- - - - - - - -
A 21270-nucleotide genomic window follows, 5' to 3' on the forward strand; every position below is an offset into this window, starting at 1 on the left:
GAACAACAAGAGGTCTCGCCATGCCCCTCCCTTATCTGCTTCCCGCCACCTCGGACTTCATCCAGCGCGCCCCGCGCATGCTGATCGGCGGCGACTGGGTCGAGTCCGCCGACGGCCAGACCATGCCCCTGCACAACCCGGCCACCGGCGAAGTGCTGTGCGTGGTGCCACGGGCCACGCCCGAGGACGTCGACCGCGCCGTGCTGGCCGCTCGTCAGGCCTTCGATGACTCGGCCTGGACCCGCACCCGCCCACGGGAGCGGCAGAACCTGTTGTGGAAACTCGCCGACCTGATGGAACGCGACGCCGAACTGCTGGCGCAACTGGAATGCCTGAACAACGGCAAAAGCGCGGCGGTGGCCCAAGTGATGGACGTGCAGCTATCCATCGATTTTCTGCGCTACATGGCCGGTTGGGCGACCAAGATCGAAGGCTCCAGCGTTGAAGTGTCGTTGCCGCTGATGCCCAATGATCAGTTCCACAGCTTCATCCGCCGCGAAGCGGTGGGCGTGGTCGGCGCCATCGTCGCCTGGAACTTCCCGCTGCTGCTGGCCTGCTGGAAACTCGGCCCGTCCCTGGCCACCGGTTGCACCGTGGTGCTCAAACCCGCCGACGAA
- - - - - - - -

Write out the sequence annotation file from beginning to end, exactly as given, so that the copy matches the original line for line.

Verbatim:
A 21270-nucleotide genomic window follows, 5' to 3' on the forward strand; every position below is an offset into this window, starting at 1 on the left:
GAACAACAAGAGGTCTCGCCATGCCCCTCCCTTATCTGCTTCCCGCCACCTCGGACTTCATCCAGCGCGCCCCGCGCATGCTGATCGGCGGCGACTGGGTCGAGTCCGCCGACGGCCAGACCATGCCCCTGCACAACCCGGCCACCGGCGAAGTGCTGTGCGTGGTGCCACGGGCCACGCCCGAGGACGTCGACCGCGCCGTGCTGGCCGCTCGTCAGGCCTTCGATGACTCGGCCTGGACCCGCACCCGCCCACGGGAGCGGCAGAACCTGTTGTGGAAACTCGCCGACCTGATGGAACGCGACGCCGAACTGCTGGCGCAACTGGAATGCCTGAACAACGGCAAAAGCGCGGCGGTGGCCCAAGTGATGGACGTGCAGCTATCCATCGATTTTCTGCGCTACATGGCCGGTTGGGCGACCAAGATCGAAGGCTCCAGCGTTGAAGTGTCGTTGCCGCTGATGCCCAATGATCAGTTCCACAGCTTCATCCGCCGCGAAGCGGTGGGCGTGGTCGGCGCCATCGTCGCCTGGAACTTCCCGCTGCTGCTGGCCTGCTGGAAACTCGGCCCGTCCCTGGCCACCGGTTGCACCGTGGTGCTCAAACCCGCCGACGAA